between the loquacious silence of the dunes
and the cleansing sweep of moonlight,
where the souls of the dispersed dead pass,
making and remaking their silhouettes
one luminous, lost imagination at a time.

Note the lovely oxymoron of “silky frenzy,” the unobtrusive but aurally pleasing alliteration at the end of lines one and 10, and the final image that desperately tries to ascribe meaning to a life after death. The “luminous, lost imagination” may belong to Mr. Schultz himself, merging with “the souls of the dispersed dead,” linking him to Long and both of them to august poetic tradition. It’s a note of hope that might buoy readers who find themselves inhabiting the same disconcerting, meaningless world as the poet.

The title poem, “Luxury,” is a work of another order. It’s a gorgeously hopeless, complex meditation upon suicide as a release from a world of existential absurdity. Indeed, most of the people the poem concerns itself with were suicides — Hemingway, Paul Celan, a jazz pianist designated as R, and the poet’s father, whom Mr. Schultz considers having worked himself to death. The poet’s father may remind readers of Willy Loman, another literary suicide, when Mr. Schultz writes that he “was tired / of suffering the illusion of success, / the sorrow of impotence.”

Albert Camus and his work “The Myth of Sisyphus” figure as an essential allusion in the poem along with other mythological references. For instance, a guide on Mr. Schultz’s trip to Cuba is named Osiris, putting readers in mind of the Egyptian myth of death and resurrection; he is the poet’s optimist, believing that “people will come / from as far as Santiago / to taste the gladness / of his strawberry ice cream.” Mr. Schultz is accompanied by his dog, Penelope, an allusion, of course, to the wife of Odysseus, who waits patiently if somewhat absurdly at her loom, staving off suitors as she waits for the uncertain return of her husband from the Trojan War.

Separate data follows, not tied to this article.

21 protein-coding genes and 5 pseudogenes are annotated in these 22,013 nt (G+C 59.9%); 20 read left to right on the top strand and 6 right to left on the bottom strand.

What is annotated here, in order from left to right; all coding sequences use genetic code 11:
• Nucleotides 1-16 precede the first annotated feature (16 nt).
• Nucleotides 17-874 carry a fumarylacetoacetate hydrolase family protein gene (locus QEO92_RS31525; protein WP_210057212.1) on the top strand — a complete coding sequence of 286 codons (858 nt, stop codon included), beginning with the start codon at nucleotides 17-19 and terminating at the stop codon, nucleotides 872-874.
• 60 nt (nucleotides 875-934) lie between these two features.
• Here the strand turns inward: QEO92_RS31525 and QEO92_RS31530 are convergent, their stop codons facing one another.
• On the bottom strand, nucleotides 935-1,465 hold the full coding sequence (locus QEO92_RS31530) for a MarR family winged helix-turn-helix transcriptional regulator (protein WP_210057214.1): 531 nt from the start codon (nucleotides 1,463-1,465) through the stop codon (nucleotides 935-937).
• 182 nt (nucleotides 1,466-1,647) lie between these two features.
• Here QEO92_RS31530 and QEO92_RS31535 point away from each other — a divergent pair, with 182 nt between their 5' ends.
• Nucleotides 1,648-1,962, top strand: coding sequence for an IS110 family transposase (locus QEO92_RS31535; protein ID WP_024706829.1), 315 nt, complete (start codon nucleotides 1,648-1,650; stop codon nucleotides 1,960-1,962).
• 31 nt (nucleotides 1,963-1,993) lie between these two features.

Mr. Schultz weaves these allusions and his memories into a poem constructed of many short lines frequently enjambed, which speeds the poem down the page, carrying this amazed reader along with it. He handles all the threads in his tapestry expertly, vacillating between myths and suicides and his own emotional reactions to these suicides.

Did I write earlier that the poem is “hopeless”? Perhaps not so much, after all. It’s the creation of art, the poem seems to subtextually claim, that constitutes the “revolt” against life’s absurdities for which Camus, in “The Myth of Sisyphus,” calls. Somehow, in contemplating his existential conundrum, Mr. Schultz uses the considerable power of his art to paradoxically help himself — and the rest of us — rise above the absurdity of existence. 

This collection is “dour,” to be sure, but also terribly beautiful, as some may construe certain funerary rituals. “Luxury” is the work of a mature poet at the top of his game. If you have ever pondered the meaning and purpose of your life, read this book. It may provide you with all you need to rise above pain and despondency — “permission to live.”

Dan Giancola teaches English at Suffolk Community College. His collections of poems include “Songs From the Army of Working Stiffs” and “Part Mirth, Part Murder.”

Philip Schultz is the founder and director of the Writers Studio. He lives in East Hampton.